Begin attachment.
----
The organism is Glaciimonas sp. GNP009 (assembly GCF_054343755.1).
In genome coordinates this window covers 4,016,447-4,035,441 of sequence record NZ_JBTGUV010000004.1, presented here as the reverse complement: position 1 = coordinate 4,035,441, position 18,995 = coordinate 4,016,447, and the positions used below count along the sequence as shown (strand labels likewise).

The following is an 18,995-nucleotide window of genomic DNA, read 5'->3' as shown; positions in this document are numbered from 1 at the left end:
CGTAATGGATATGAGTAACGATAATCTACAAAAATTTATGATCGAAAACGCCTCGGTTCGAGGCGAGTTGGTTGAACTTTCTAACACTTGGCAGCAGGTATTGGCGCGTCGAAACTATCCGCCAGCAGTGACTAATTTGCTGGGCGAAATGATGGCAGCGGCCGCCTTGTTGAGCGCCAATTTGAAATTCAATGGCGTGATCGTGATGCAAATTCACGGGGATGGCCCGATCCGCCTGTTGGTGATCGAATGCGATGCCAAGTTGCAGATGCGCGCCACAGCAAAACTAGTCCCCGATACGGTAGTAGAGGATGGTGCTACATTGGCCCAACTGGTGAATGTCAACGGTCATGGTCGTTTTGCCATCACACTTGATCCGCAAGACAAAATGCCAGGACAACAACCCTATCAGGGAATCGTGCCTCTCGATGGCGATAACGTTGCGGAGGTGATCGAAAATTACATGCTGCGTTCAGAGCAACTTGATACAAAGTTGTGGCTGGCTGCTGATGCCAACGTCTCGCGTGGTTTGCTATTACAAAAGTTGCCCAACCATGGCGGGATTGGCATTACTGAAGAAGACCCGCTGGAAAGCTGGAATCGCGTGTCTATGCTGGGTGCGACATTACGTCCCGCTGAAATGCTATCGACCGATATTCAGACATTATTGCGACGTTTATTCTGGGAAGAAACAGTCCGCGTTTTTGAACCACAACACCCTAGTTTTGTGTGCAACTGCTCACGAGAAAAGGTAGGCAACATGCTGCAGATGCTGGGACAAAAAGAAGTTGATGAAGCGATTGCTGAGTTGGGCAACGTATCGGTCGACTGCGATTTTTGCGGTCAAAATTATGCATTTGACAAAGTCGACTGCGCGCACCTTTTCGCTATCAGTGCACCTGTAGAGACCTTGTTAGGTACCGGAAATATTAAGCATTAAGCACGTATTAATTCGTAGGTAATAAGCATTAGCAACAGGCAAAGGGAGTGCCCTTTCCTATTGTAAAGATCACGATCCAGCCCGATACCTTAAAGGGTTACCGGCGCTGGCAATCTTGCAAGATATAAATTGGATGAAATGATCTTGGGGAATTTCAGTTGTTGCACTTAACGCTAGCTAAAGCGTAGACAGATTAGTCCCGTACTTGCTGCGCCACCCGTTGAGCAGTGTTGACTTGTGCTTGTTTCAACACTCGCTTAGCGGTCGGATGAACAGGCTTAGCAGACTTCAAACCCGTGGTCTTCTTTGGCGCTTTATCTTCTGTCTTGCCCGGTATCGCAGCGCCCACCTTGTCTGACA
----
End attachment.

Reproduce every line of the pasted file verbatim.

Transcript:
The organism is Glaciimonas sp. GNP009 (assembly GCF_054343755.1).
In genome coordinates this window covers 4,016,447-4,035,441 of sequence record NZ_JBTGUV010000004.1, presented here as the reverse complement: position 1 = coordinate 4,035,441, position 18,995 = coordinate 4,016,447, and the positions used below count along the sequence as shown (strand labels likewise).

The following is an 18,995-nucleotide window of genomic DNA, read 5'->3' as shown; positions in this document are numbered from 1 at the left end:
CGTAATGGATATGAGTAACGATAATCTACAAAAATTTATGATCGAAAACGCCTCGGTTCGAGGCGAGTTGGTTGAACTTTCTAACACTTGGCAGCAGGTATTGGCGCGTCGAAACTATCCGCCAGCAGTGACTAATTTGCTGGGCGAAATGATGGCAGCGGCCGCCTTGTTGAGCGCCAATTTGAAATTCAATGGCGTGATCGTGATGCAAATTCACGGGGATGGCCCGATCCGCCTGTTGGTGATCGAATGCGATGCCAAGTTGCAGATGCGCGCCACAGCAAAACTAGTCCCCGATACGGTAGTAGAGGATGGTGCTACATTGGCCCAACTGGTGAATGTCAACGGTCATGGTCGTTTTGCCATCACACTTGATCCGCAAGACAAAATGCCAGGACAACAACCCTATCAGGGAATCGTGCCTCTCGATGGCGATAACGTTGCGGAGGTGATCGAAAATTACATGCTGCGTTCAGAGCAACTTGATACAAAGTTGTGGCTGGCTGCTGATGCCAACGTCTCGCGTGGTTTGCTATTACAAAAGTTGCCCAACCATGGCGGGATTGGCATTACTGAAGAAGACCCGCTGGAAAGCTGGAATCGCGTGTCTATGCTGGGTGCGACATTACGTCCCGCTGAAATGCTATCGACCGATATTCAGACATTATTGCGACGTTTATTCTGGGAAGAAACAGTCCGCGTTTTTGAACCACAACACCCTAGTTTTGTGTGCAACTGCTCACGAGAAAAGGTAGGCAACATGCTGCAGATGCTGGGACAAAAAGAAGTTGATGAAGCGATTGCTGAGTTGGGCAACGTATCGGTCGACTGCGATTTTTGCGGTCAAAATTATGCATTTGACAAAGTCGACTGCGCGCACCTTTTCGCTATCAGTGCACCTGTAGAGACCTTGTTAGGTACCGGAAATATTAAGCATTAAGCACGTATTAATTCGTAGGTAATAAGCATTAGCAACAGGCAAAGGGAGTGCCCTTTCCTATTGTAAAGATCACGATCCAGCCCGATACCTTAAAGGGTTACCGGCGCTGGCAATCTTGCAAGATATAAATTGGATGAAATGATCTTGGGGAATTTCAGTTGTTGCACTTAACGCTAGCTAAAGCGTAGACAGATTAGTCCCGTACTTGCTGCGCCACCCGTTGAGCAGTGTTGACTTGTGCTTGTTTCAACACTCGCTTAGCGGTCGGATGAACAGGCTTAGCAGACTTCAAACCCGTGGTCTTCTTTGGCGCTTTATCTTCTGTCTTGCCCGGTATCGCAGCGCCCACCTTGTCTGACA